Image via Pixabay

Ultimately, the Brookings Institute recommends that social media companies confer with governmental authority to design regulatory policies for its content. That regulation, the Census suggests, should be careful not to dismantle the entire ISIS social network, but to “stomp out fires” of individual, inflammatory users. Twitter should also, according to the study, create a policy that balances civil liberty concerns with censorship initiatives. And while that may seem like a measured, rational response, doing so would just mean more work, liability, and potential headaches for Twitter.

So if such a public, massive tech company can’t figure out an effective solution to the problem, what happens when smaller, encrypted internet services get picked up by ISIS?

Encrypted Services

Al Jazeera’s Jacob Ward broke down the logistical nightmare of monitoring WhatsApp, just one of the channels the French attackers used to communicate. WhatsApp is the world’s most popular Wi-Fi texting service, with 800 million monthly users sending 30 billion messages a day. Ward explains that those messages are secured through WhatsApp’s phone-to-phone encryption services, which even the company can’t crack.

“Basically, when I send a message on WhatsApp, my phone does the encrypting and the phone on the other end does the decrypting. As a result, WhatsApp does not have access to my message. It cannot decrypt it, even if it wanted to. That also means there is no backdoor or master key that it can offer to the intelligence community.”

While WhatsApp and services like it have faced scrutiny and condemnation from intelligence communities for their encryption practices, the companies’ main responsibility is to users. Forcing open users’ communications could create a backlash, alienate consumers and prompt a migration to other, more secure messaging platforms.

Ward’s reporting only covered WhatsApp. Even if WhatsApp agreed to comply with governmental oversight at the expense of its users’ privacy, and even if intelligence agencies could parse through the enormous amounts of data, ISIS could still move to another encrypted communication system. Experts are already suggesting that Playstation 4 gaming channels, which are as unmonitored as WhatsApp, could have facilitated the Paris attacks (though, as of now, there is no hard evidence of that).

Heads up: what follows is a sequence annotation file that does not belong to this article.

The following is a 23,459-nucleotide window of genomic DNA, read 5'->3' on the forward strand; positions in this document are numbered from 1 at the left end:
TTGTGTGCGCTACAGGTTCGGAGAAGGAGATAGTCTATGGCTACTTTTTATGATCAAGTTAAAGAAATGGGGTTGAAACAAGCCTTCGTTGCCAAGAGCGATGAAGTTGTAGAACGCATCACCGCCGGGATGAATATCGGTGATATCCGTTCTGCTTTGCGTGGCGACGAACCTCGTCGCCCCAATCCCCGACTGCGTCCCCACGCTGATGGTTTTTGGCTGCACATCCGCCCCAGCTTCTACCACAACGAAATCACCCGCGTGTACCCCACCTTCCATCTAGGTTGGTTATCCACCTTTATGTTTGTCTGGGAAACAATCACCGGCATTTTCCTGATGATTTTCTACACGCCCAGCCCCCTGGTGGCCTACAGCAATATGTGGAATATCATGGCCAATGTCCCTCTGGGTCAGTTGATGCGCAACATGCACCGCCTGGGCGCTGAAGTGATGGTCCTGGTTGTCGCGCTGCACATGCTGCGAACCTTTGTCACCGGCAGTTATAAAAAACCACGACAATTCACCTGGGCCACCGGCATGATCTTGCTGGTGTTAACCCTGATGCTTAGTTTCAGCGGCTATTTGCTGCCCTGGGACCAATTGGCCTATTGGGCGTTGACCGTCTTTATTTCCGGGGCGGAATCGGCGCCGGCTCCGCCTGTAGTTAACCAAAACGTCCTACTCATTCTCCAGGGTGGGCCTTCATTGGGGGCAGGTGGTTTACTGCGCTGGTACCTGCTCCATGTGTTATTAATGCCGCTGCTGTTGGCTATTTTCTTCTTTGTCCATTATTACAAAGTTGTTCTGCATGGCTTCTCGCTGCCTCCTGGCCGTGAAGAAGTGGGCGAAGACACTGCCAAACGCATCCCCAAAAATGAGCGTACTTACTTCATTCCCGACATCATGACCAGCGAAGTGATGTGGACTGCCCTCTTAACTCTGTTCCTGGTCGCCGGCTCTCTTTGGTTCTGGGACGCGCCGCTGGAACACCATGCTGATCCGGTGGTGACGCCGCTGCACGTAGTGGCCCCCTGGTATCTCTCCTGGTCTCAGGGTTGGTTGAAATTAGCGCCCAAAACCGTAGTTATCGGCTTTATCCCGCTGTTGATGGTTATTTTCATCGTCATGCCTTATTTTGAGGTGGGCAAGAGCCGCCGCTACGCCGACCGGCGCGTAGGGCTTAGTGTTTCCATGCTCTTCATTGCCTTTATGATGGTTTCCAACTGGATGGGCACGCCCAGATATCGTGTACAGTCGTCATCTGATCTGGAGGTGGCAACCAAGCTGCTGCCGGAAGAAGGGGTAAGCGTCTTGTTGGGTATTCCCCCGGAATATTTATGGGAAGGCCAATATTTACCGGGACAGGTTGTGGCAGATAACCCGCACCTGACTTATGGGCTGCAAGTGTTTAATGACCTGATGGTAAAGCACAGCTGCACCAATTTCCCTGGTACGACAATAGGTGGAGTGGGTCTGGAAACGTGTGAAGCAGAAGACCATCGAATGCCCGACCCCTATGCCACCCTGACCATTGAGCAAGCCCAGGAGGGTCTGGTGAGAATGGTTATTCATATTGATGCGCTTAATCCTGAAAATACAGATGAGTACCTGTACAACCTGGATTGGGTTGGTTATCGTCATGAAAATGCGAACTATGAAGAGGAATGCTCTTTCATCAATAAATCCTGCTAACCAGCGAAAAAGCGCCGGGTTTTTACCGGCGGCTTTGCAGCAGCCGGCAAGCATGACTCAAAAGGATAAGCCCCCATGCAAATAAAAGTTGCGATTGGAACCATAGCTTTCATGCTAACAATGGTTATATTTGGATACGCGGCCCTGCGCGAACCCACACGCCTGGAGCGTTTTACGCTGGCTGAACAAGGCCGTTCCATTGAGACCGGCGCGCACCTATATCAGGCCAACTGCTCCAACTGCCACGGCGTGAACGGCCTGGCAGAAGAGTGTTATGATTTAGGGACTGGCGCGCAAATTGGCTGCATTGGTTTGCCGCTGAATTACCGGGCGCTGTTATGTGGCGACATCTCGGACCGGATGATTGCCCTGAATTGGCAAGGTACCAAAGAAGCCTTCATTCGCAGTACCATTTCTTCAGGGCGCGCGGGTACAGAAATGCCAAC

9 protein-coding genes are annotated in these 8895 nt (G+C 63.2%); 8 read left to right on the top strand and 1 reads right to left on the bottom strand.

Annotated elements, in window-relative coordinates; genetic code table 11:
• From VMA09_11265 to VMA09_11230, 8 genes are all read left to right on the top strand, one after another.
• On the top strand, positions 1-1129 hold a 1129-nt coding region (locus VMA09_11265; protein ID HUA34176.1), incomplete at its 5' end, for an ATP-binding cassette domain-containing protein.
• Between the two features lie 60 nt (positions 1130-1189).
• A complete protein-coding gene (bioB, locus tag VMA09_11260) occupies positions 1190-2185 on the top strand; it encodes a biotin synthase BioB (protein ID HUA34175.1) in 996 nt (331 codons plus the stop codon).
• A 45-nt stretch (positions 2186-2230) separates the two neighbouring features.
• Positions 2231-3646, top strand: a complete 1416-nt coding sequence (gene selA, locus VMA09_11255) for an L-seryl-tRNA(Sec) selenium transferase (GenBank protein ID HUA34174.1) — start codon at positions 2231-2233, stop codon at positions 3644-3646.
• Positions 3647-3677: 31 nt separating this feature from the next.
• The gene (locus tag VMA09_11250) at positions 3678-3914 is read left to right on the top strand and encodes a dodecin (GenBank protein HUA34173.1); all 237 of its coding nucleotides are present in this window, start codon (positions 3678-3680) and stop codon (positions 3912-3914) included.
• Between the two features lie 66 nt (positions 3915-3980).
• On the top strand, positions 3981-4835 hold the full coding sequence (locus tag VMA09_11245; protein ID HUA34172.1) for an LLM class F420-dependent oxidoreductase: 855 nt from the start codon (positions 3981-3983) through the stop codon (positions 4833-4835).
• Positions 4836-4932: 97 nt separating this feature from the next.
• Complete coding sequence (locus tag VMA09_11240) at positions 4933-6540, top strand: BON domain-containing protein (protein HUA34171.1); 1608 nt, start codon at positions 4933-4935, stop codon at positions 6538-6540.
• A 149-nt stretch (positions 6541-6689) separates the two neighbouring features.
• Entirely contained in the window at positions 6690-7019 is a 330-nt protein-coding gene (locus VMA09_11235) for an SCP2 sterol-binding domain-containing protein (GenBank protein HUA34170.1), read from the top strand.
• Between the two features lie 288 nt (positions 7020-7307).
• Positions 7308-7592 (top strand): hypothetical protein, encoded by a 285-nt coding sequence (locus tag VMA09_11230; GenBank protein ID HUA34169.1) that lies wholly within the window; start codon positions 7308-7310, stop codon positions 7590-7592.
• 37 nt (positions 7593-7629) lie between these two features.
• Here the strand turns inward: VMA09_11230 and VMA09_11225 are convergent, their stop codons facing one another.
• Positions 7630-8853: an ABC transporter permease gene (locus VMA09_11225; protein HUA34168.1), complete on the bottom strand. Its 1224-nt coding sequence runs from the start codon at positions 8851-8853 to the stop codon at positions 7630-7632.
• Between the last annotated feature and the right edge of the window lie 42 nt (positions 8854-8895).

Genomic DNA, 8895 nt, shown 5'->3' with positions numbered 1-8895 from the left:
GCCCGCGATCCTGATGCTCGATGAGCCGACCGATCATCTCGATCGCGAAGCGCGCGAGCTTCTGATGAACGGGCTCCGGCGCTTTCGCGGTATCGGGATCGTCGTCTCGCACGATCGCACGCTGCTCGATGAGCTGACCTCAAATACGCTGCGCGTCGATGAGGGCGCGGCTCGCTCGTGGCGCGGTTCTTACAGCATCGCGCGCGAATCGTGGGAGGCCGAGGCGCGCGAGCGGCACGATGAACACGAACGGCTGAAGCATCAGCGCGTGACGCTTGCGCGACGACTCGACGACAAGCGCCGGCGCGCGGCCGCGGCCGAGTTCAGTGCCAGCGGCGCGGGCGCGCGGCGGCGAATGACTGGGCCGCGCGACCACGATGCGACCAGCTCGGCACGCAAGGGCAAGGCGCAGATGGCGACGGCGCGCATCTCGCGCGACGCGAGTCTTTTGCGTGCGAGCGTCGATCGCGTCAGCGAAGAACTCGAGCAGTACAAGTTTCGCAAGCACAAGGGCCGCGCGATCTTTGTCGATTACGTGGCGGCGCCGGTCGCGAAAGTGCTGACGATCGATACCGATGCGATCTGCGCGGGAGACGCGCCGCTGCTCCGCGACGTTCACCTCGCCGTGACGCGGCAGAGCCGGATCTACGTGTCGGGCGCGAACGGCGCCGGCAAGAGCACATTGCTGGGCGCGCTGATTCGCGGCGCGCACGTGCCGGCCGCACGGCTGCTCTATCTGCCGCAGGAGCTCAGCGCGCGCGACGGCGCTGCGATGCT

Even some lesser-known tech companies are in hot water over ISIS. CloudFare, a Silicon Valley startup planning to go public in the next few years, has been attacked by the hacking group Anonymous for their relationship with ISIS. CloudFare protects its users’ websites from DDoS attacks, and Anonymous learned that ISIS-affiliated websites are among its clients. CloudFare responded by pointing out the main hypocrisy of this entire argument: Anonymous also uses CloudFare to protect itself, even against the wishes of governmental authority.

So, with companies unwilling or unable to monitor their clients, vigilante groups have taken up virtual arms. Hacktivist coalitions, most notably Anonymous, have been DDoSing, Doxxing, and identifying ISIS presences all over the Web. But as the Brookings Institute pointed out, without a long-term intelligence plan, this is largely ineffective and may even silence important sources of intel.

We’re at a crossroads between tech, government, censorship, and Internet regulation. The future is uncertain, but we know one thing: either government will have to cede to the technology sector, or the tech sector is going to have to cede to intelligence. Both have different interests – tech to its consumers, government to intelligence agencies – and we’ll soon know the extent to which those interests conflict.  

Edited by Stefania Viscusi